Another scroll assignment and another first for me. I was given a scroll assignment to create an award scroll for a person with Japanese persona.
Name; Heather Marie Hall (Heather Rocchi) Midlands/Foxvale
Award: Award of the Purple Fret
Reason: for her prolific and steadfast service to Our Kingdom
I was sure I wanted to make a Japanese scroll, but not sure how exactly to go about it. As it turns out my children are enrolled in a dual language Japanese elementary school. One of the other parents that has become a friend to the family is a professional writer and Japanese translator. I provided her with some text which I wanted on a scroll and she reworked it and translated it for me.
Here is the information I provided her with along with a quick translation from Google Translator (which as it turns out kind of sucks).
Let it be known by all that we Dag, King by right of arms of the Middle Kingdom, and AnneMarie our Queen, do recognize the dedicated service that Lady Heather Marie Hall hath freely given unto the Middle Kingdom, specifically as an exceptional scribe.
We do here publicly praise her and are pleased to bestow upon her the Award of the Purple Fret.
We grant unto her all rights and responsibilities of this rank and the right to bear the badge without hindrance from any person.
Given by our hands this 10th day of November, A.S. 47, at this, our Known World Academy of Rapier and Costume Symposium.
She wrote the text out in a format more consistent with an actual period notification of this sort. Without her help I would not have been able to put this together. This is the text she provided me with which in in Japanese. The following text includes the Furigana in parenthesis which is the Hiragana characters included to aid in the pronunciation of the Kanji for those that may not be able to read all of the Japanese characters. Those are not included in the scroll as they are simply an aid to the reader. I can actually read a bit of Japanese and this, for me, was very useful. I now had a scroll which I could actually read and properly pronounce. I added the Romaji which is the pronunciation written out in English letters.
PAAPURU FUREETO shoo
REDEII . HEZAA. MARII. HOORU-sama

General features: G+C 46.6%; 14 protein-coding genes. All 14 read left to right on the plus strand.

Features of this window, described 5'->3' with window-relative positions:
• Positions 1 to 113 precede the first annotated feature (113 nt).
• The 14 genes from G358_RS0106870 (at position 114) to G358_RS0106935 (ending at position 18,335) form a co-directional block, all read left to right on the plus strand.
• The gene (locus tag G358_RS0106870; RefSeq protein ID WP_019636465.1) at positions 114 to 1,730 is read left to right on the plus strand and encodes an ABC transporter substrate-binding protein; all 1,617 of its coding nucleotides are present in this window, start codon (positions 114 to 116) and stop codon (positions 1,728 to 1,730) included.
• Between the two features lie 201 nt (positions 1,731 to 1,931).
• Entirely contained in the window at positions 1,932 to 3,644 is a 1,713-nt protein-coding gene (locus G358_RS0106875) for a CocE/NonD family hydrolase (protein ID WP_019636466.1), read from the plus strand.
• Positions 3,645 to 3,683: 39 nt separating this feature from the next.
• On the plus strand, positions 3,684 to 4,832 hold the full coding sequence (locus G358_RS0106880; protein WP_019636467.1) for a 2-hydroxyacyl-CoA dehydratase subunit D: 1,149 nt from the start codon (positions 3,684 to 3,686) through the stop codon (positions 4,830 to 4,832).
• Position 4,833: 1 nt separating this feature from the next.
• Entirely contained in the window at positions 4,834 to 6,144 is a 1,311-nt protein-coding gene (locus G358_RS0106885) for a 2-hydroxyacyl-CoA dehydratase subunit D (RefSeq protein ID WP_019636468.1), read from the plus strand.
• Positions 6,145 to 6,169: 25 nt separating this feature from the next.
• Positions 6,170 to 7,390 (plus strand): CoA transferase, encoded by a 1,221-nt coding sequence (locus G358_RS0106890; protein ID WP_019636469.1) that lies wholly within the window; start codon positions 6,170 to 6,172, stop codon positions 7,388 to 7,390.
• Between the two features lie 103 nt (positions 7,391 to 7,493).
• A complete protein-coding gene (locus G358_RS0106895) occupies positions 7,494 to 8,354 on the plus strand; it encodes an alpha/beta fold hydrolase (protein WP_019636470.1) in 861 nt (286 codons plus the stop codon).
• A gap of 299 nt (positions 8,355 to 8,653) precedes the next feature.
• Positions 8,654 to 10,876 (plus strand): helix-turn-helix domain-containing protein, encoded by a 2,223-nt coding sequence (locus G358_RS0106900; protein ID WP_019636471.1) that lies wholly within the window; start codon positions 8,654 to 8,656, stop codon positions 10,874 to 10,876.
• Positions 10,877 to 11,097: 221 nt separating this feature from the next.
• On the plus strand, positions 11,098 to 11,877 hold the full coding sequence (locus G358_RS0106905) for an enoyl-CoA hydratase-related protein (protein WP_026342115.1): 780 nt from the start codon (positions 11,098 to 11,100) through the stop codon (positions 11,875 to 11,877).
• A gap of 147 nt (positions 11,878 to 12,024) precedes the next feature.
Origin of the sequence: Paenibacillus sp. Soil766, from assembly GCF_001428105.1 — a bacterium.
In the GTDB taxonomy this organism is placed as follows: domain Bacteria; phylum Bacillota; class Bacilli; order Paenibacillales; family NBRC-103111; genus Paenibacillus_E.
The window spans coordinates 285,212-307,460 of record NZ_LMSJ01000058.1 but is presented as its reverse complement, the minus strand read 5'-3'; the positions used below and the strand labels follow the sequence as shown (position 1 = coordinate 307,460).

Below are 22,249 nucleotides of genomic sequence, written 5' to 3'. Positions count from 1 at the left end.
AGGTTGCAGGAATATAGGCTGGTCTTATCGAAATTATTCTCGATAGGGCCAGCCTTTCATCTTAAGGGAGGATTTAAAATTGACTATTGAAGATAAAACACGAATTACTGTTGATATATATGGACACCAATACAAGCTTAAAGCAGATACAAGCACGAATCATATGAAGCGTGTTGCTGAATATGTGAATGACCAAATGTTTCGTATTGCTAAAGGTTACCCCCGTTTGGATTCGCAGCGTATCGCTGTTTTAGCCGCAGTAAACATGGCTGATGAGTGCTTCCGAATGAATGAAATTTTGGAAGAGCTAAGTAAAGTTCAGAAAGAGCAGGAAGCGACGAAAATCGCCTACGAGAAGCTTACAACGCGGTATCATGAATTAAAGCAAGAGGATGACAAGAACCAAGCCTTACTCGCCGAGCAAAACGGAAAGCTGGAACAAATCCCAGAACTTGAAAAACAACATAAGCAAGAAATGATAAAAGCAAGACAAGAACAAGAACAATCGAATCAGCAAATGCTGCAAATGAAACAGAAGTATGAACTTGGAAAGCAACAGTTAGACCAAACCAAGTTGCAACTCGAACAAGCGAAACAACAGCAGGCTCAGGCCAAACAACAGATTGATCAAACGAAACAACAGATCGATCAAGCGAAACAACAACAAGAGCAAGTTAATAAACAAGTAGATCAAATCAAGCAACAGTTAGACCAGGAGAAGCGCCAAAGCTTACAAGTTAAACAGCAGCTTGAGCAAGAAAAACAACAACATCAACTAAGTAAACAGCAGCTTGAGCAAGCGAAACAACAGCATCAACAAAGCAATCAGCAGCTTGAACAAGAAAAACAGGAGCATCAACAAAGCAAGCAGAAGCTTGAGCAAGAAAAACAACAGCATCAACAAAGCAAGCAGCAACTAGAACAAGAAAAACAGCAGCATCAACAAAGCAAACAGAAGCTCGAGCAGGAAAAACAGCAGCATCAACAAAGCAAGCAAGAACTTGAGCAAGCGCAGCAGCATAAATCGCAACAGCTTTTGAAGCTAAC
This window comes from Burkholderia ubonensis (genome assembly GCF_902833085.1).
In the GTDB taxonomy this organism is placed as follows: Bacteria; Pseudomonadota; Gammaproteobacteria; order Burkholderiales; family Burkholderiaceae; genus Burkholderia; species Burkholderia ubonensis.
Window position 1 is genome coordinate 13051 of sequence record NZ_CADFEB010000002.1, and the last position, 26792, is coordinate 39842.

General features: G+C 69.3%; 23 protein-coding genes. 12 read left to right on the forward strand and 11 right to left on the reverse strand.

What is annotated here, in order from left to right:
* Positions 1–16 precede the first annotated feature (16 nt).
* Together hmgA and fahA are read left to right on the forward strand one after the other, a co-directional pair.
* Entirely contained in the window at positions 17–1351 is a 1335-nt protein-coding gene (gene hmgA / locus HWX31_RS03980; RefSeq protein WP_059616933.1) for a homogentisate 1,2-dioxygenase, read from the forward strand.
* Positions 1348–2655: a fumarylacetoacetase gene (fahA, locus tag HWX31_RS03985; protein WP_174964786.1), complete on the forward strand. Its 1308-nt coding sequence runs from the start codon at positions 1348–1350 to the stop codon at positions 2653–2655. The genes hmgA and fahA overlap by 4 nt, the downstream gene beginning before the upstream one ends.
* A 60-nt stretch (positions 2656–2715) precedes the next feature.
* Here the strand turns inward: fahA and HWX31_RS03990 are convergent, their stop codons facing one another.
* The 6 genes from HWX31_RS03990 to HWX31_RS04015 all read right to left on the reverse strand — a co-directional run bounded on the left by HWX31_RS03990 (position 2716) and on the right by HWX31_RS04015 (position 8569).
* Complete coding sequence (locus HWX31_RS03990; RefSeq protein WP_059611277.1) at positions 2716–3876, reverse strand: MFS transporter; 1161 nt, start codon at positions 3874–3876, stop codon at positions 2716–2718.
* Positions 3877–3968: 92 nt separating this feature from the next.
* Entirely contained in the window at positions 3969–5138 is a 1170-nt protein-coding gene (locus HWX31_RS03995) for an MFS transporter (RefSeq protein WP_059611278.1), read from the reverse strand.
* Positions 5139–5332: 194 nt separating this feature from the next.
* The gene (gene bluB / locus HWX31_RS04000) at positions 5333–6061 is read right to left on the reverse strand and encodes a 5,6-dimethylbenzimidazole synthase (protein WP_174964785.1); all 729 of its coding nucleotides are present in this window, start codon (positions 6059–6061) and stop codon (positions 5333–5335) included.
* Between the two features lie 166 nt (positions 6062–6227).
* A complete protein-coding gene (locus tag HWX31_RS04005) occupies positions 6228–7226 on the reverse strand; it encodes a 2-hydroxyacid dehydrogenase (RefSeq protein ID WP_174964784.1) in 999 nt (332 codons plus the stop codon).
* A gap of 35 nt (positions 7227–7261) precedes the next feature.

anata wa yuushuu na shokikan toshite,
kisasekai REIPIA to KOSUTUUMU AKADEMI
ni rippo na ekimuteikyoushi,
PAAPURU FUREETO shou ni oite takaku hyouka saremashita.
soshite, kono RANKU no kenri to sekinin tomo,
shishyou naku BAAJI o mini tsukeru kenri o ataemasu.
yotte koko ni hyoushyoushimasu.
gojunana nen juichi gatsu junichi
kichisekai REPIA to KOSUTUUMU AKADEMI SHINPOJIUMU
taiketsu de katta chuuseikokuoo to
warewareno shyoo DAGU to AAN MARI.
Now that I had the text I could begin the layout and design. I knew that I wanted a Japanese image, hopefully of somebody doing artwork. I found a Japanese woodblock print from the 17th century (I believe) which had a woman painting. I chose to add that image in the middle of the scroll with a minimal border at the top where the royal seal would be added along with the Purple Fret badge.
The scroll will read from right to left, from top to bottom.
Here is a picture of the image I drew and the printout from the image I found.
I purchased some bamboo pens and brushes, but as it turns out my skill in the use of these new tools was very limited. I could not write in Japanese well enough to be satisfied. I could use the brush to write, but the smallest I could manage and still be legible was about three times larger than I wanted for the scroll. I backed off the authenticity and simply used a quill pen to do all the drawing and writing.
All of the text and drawing in the following photo was done with a crow quill dip pen with India ink.
Here is the layout with the signature boxes and the Purple Fret badge layout. Yup, I messed up the fret but I think I can fix that later.... I hope.
I'm really VERY happy with the look of the scroll at this point. Here are some close ups of the the writing. My wife is Japanese and read this for me. She can read limited Kanji, but not write it well enough, which is why I didn't ask her to translate it. She reviewed the text at this point and I got the green light to proceed.
I purchased some Chinese water color paints to use for the color. I know that the image was based on a wood block print and therefore wanted the overall look and feel to have that same tone and brightness. I like the look of the water colors as they have a vibrant look but at the same time slightly more muted than the gauche that I've been using.
All in all I couldn't be happier with this scroll. The image of the woman painting is some of my favorite artwork I've ever done. I really hope I get to do more Japanese scrolls in the future.